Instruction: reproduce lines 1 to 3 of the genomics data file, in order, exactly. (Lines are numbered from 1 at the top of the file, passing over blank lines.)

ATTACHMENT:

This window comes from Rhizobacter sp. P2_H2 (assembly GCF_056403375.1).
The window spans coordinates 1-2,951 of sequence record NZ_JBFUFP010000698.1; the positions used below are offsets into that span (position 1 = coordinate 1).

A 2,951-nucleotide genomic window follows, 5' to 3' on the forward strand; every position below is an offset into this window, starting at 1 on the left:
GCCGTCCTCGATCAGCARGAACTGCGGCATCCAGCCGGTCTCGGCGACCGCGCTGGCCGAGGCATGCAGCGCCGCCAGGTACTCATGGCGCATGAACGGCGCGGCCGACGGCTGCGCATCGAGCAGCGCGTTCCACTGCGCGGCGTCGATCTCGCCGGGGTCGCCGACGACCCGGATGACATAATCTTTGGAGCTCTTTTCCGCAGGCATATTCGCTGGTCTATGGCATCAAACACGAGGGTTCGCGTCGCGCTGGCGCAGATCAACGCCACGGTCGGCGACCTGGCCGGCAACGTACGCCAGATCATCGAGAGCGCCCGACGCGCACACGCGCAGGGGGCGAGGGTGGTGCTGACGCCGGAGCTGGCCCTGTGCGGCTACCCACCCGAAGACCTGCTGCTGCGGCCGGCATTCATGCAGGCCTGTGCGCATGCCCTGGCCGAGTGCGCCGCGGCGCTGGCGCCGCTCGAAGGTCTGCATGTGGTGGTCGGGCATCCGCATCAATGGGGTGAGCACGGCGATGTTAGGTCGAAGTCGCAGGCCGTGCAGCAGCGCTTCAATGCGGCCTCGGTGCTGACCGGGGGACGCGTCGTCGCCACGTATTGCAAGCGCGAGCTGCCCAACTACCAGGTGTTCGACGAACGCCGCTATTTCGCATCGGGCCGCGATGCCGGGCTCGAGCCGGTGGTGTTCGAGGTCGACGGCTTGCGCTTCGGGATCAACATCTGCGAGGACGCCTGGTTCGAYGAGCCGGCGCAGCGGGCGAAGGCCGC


This window comes from Rhizobacter sp. P2_H2 (assembly GCF_056403375.1).
The window spans coordinates 1-2,951 of sequence record NZ_JBFUFP010000698.1; the positions used below are offsets into that span (position 1 = coordinate 1).

A 2,951-nucleotide genomic window follows, 5' to 3' on the forward strand; every position below is an offset into this window, starting at 1 on the left: